Design & UX
Massimo Cassandro, Aug 19

The Great Icon Debate: Fonts Vs SVG

Fonts have been a convenient place to store our vector icons – but is it the *right* place? Massimo asks if it's time to move to SVG.
Design & UX
Charles Costa, Aug 14

Eyetracking: How to Watch the Gap Between the Clicks (and Why)

We can track clicks and cursors but that doesn't tell us the whole story of what our users are actually interested in. Charles walks us through eyetracking.
Design & UX
Alex Walker, Aug 05

Is There a Perfect Paragraph Length for the Web?

Like hand-holds on a climbing wall, paragraphs give us an obvious path to traverse a wall of text - except when we they get lost on a small screen.
Design & UX
Laura Elizabeth, Aug 04

Taking the Guesswork out of Typography on the Web

Today Laura Elizabeth delivers a 'typographic tour du force' that will lift you from middling to master in 12 minutes. Read and see.
Design & UX
Simone Sala, Aug 03

6 Free Online Tools to Make Your Life Easier

Make things easier. Make things faster. That's what Simone is offering with these six online tools. And they're all free!
Design & UX
Daniel Schwarz, Jul 31

Design Secret #4: Taking Advantage of Behance Mobile Apps

We all love Dribbble, but lots of designers overlook the power of the Behance network. Dan looks at some of the neat tricks this quiet achiever can deliver.
Design & UX
Simone Sala, Jul 28

Card Tricks: Using Cards in Web Design Layouts

Often we talk about 'fluid' layouts. Cards give us the small units that allow us to 'pour' our page components into differently sized and shaped layouts.
Design & UX
Gabrielle Gosha, Jul 23

Making Minimalism Work in Mobile and Web

Perfection is achieved, not when there is nothing more to add, but when there is nothing left to take away. In mobile design, was a truer word ever spoken?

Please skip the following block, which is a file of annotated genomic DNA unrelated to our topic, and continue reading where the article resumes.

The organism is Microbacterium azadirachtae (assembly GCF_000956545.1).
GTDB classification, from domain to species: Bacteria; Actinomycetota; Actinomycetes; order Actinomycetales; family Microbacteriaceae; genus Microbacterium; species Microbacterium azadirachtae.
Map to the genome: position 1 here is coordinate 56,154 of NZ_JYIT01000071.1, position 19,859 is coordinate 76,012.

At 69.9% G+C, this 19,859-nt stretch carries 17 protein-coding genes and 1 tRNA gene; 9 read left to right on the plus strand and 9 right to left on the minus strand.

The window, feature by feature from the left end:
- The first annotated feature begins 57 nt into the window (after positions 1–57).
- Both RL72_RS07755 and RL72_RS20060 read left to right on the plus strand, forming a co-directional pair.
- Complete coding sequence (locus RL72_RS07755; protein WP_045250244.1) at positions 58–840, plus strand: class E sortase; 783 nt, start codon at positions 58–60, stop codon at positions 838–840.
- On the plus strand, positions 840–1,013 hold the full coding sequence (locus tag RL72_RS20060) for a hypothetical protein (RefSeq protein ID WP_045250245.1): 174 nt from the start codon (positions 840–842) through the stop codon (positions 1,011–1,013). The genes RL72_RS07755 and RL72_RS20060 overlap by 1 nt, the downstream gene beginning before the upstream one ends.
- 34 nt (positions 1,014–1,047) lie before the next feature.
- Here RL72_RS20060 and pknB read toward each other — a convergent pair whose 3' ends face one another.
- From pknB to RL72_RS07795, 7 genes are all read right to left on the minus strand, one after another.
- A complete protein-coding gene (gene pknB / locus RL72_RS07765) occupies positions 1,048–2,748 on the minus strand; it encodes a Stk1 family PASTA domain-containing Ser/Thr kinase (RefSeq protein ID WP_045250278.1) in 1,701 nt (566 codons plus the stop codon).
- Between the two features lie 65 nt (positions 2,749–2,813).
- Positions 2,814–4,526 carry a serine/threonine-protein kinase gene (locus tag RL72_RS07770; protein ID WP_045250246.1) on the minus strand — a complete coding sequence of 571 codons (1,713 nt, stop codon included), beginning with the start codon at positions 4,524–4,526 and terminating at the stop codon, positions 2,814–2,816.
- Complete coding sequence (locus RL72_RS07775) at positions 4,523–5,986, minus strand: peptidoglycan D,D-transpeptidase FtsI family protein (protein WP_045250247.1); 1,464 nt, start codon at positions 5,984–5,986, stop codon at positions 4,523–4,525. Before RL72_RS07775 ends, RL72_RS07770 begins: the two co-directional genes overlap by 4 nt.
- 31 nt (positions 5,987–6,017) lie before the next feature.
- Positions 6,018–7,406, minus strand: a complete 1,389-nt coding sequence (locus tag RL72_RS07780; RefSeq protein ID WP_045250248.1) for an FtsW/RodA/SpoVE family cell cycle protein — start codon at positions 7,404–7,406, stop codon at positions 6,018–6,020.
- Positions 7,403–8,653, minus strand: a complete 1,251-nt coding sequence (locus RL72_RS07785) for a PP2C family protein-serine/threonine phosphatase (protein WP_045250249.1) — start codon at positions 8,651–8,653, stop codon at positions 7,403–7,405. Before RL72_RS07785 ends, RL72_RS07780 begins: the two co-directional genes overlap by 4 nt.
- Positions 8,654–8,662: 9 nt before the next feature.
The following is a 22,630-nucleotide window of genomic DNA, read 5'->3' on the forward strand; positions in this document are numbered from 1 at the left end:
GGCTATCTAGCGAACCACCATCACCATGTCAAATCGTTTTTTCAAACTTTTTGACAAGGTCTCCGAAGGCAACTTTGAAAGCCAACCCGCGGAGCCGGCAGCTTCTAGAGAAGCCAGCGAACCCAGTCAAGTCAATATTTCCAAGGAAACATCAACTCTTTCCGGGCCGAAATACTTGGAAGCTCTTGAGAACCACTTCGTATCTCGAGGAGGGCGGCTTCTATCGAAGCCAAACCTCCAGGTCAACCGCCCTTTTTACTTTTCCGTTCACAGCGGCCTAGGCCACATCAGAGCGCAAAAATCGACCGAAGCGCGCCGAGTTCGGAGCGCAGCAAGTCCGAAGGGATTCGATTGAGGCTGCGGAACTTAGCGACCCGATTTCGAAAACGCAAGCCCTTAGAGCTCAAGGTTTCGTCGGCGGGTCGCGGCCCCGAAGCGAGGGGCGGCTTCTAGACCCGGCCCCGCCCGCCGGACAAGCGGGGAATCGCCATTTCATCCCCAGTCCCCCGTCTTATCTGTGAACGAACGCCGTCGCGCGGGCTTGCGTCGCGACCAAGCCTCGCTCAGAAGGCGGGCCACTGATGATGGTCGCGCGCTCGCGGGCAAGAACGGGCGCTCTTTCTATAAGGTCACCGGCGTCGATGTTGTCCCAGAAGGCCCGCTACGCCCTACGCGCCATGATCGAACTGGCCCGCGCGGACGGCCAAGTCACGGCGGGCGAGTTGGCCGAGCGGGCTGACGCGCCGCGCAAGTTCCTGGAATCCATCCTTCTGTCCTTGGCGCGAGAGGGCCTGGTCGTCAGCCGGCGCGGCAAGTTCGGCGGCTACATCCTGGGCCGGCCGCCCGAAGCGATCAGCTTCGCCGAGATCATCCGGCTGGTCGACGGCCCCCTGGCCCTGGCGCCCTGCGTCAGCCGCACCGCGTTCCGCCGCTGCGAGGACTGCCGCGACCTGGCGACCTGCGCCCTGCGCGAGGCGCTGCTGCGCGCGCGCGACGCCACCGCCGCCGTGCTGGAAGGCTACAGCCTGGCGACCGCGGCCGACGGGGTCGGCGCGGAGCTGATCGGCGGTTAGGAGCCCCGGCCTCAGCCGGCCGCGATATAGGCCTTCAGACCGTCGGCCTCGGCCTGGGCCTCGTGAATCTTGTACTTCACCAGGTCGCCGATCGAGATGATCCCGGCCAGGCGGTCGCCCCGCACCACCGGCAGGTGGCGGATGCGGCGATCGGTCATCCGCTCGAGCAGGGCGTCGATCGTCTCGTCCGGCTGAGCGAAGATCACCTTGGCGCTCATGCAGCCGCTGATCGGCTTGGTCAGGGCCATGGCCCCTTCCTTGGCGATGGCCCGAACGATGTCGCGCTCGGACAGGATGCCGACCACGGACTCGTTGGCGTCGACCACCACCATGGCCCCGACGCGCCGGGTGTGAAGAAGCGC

Design & UX
Kerry Butters, Jul 17

UX Design for Passwords and Registration Forms

Forms are often the make-or-break point for conversions on our web applications. Kerry pulls together a checklist of good UX design for passwords & forms.
Design & UX
Alex Walker, Jul 15

The Final Nail in the Icon Fonts Coffin?

Vectors are a great option for icons but the decision between icon fonts and SVG is a hard one. Now Seren Davies has raised some new issues with icon fonts.
Design & UX
Ada Ivanoff, Jul 10

7 Handy, Free Icon & Favicon Editors

While vector icons have grabbed the spotlight, pixel-based icons make up most of the icons we see each day. Ada looks at the options for pixel icon editors.
Design & UX
Joyce Echessa, Jul 02

Android Design Anti-Patterns and Common Pitfalls

Designing for mobile is as much about meeting user expectation as it is about screen sizes. Joyce looks at the most common Android design anti-patterns.
Design & UX
Daniel Schwarz, Jun 30

Code-Free Scrolling Animations and Micro-Interactions with Webydo

Daniel Schwarz uses Webydo's advanced parallax scrolling tools to produce a Monty Python-inspired site in no time.
Design & UX
Richa Jain, Jun 29

When Less is More - Why Minimalism STILL Rules the Web

Garden views

Design trends come and go. But some trends are eternal. Minimalism is one such trend. HTML5, CSS3 and all the other technology behind websites has grown dramatically over the last decade, making it possible to have more complex webpages today than ever before in history. And yet, I think minimalist designs still rock.

[I may be biased though. I've been ruthlessly editing my life the last few years to reduce the clutter and the stress. I moved way out to the suburbs where I get this gorgeous view. I haven't had a cable connection in years. My 6 year old thinks 'regular' TV with ads is weird and irritating.]

Just because you can, doesn't mean you should.

Just because technology today enables you to add fancy bells and whistles and the kitchen sink to your website, doesn't mean you should. Here's what happens when you go all out embracing the latest technology and add every possible bit of it onto your home page: Possible Yes. That's the real deal - the home page over at Possible which includes sliders, animation, parallax. Go take a look. Perhaps you'll spot your favorite there too.

Bad designs aside, here are some concrete reasons why a minimalist website may actually be good for business.

Business and Marketing Reasons

1. It forces you to polish your message.

What's the purpose of your website? What are you trying to convey to your users? Focus on that. Don't let it get lost in the clutter on your site.


With a minimalist design, you don't have room to play loose. Every element on the page is deliberate. Every element serves a purpose. You can't be wishy washy about your message. You can't write a thousand words and hope that viewers will get the message. You can't use generic stock photos and graphic fillers. You're forced to consciously choose only what's absolutely required and reinforces your message.